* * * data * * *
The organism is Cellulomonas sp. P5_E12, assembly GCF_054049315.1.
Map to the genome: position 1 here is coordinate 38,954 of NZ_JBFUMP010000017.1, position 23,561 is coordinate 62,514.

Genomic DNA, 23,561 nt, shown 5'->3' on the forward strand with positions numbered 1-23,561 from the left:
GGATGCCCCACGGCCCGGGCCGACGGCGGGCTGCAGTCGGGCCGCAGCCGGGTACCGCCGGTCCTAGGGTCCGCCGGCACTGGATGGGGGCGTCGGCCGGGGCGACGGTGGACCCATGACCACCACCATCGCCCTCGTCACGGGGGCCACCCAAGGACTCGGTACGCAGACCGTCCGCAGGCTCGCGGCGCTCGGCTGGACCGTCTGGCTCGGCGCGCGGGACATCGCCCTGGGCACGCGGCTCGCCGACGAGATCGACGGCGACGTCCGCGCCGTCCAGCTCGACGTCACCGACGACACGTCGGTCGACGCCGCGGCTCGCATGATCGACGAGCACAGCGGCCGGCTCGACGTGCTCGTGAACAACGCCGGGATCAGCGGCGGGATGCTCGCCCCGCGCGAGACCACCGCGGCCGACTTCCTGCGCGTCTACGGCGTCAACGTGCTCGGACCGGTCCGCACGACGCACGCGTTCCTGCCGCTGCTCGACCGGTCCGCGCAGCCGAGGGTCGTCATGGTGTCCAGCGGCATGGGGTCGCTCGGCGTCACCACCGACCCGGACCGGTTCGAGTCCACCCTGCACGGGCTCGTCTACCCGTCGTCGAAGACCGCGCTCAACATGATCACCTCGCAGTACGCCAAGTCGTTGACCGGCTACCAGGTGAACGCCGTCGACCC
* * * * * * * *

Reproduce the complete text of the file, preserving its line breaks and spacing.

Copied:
The organism is Cellulomonas sp. P5_E12, assembly GCF_054049315.1.
Map to the genome: position 1 here is coordinate 38,954 of NZ_JBFUMP010000017.1, position 23,561 is coordinate 62,514.

Genomic DNA, 23,561 nt, shown 5'->3' on the forward strand with positions numbered 1-23,561 from the left:
GGATGCCCCACGGCCCGGGCCGACGGCGGGCTGCAGTCGGGCCGCAGCCGGGTACCGCCGGTCCTAGGGTCCGCCGGCACTGGATGGGGGCGTCGGCCGGGGCGACGGTGGACCCATGACCACCACCATCGCCCTCGTCACGGGGGCCACCCAAGGACTCGGTACGCAGACCGTCCGCAGGCTCGCGGCGCTCGGCTGGACCGTCTGGCTCGGCGCGCGGGACATCGCCCTGGGCACGCGGCTCGCCGACGAGATCGACGGCGACGTCCGCGCCGTCCAGCTCGACGTCACCGACGACACGTCGGTCGACGCCGCGGCTCGCATGATCGACGAGCACAGCGGCCGGCTCGACGTGCTCGTGAACAACGCCGGGATCAGCGGCGGGATGCTCGCCCCGCGCGAGACCACCGCGGCCGACTTCCTGCGCGTCTACGGCGTCAACGTGCTCGGACCGGTCCGCACGACGCACGCGTTCCTGCCGCTGCTCGACCGGTCCGCGCAGCCGAGGGTCGTCATGGTGTCCAGCGGCATGGGGTCGCTCGGCGTCACCACCGACCCGGACCGGTTCGAGTCCACCCTGCACGGGCTCGTCTACCCGTCGTCGAAGACCGCGCTCAACATGATCACCTCGCAGTACGCCAAGTCGTTGACCGGCTACCAGGTGAACGCCGTCGACCC